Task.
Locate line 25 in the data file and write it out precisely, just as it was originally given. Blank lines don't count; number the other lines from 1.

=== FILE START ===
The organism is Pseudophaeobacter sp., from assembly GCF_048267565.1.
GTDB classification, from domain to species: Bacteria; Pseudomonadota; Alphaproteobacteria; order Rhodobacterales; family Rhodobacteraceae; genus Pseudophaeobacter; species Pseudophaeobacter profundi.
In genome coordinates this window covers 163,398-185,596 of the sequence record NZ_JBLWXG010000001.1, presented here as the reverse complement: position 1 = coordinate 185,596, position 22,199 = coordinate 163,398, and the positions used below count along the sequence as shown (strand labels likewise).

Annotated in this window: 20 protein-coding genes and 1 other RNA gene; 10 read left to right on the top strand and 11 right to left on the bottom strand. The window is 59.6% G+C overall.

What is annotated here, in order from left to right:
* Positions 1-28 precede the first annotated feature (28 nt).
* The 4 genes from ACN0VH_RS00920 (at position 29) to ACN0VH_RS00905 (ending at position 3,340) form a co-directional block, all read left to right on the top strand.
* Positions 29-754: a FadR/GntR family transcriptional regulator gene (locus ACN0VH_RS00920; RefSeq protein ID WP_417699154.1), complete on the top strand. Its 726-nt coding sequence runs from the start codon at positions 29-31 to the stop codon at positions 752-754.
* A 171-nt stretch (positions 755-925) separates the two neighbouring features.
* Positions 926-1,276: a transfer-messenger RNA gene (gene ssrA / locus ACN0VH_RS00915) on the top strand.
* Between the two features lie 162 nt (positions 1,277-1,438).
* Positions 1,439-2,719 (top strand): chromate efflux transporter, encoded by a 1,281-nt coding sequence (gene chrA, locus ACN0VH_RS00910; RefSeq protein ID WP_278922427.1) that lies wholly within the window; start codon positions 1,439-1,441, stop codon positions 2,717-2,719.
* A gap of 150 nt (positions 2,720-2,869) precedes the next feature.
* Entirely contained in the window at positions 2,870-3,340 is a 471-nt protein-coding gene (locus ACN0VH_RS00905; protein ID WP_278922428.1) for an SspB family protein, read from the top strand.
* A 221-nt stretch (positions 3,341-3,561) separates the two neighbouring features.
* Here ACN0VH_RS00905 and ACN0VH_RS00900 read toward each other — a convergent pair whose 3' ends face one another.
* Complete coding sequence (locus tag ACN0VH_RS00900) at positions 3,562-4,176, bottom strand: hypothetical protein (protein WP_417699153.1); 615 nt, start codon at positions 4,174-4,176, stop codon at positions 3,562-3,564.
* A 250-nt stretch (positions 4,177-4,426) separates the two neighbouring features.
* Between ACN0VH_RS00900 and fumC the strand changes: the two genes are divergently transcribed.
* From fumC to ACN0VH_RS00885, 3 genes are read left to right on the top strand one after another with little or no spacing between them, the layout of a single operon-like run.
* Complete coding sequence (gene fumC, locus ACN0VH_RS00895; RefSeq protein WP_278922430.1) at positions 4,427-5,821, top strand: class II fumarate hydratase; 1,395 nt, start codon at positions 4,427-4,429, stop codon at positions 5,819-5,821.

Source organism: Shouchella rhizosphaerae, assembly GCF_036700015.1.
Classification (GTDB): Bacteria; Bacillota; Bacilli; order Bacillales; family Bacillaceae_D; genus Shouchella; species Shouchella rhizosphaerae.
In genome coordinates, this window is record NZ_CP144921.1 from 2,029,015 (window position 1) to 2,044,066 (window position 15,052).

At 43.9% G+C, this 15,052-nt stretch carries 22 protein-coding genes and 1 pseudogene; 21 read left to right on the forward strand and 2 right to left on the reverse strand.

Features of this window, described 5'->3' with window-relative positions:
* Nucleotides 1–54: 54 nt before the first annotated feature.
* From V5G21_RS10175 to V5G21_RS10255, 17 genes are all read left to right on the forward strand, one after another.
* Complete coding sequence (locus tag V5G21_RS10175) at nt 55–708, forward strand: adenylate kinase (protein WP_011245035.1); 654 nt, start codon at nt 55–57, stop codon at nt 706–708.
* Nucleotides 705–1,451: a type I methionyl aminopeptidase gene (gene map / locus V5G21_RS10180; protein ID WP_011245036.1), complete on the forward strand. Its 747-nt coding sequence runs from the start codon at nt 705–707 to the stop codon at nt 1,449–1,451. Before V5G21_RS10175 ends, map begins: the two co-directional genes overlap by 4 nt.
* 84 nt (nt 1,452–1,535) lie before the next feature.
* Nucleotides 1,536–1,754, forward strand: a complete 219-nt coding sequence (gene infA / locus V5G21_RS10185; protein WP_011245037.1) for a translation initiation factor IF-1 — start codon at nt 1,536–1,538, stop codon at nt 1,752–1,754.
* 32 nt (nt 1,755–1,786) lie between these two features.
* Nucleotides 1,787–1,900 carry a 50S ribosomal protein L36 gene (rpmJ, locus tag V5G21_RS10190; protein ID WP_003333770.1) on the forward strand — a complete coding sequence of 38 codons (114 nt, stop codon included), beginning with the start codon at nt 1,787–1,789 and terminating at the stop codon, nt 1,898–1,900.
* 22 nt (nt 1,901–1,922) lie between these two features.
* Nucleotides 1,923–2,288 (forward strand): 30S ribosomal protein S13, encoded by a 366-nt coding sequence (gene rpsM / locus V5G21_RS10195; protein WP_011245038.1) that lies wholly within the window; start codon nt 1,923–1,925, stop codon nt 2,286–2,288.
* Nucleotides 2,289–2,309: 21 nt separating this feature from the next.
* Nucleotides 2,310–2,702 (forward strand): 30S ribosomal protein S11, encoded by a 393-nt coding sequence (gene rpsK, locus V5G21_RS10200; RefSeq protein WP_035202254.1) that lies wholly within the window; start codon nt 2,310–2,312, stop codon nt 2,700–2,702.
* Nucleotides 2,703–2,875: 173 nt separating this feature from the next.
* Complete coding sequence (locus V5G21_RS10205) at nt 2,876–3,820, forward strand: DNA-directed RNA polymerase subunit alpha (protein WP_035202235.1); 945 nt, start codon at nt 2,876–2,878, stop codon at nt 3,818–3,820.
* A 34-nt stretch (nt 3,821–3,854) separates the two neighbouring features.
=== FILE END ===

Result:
At 43.9% G+C, this 15,052-nt stretch carries 22 protein-coding genes and 1 pseudogene; 21 read left to right on the forward strand and 2 right to left on the reverse strand.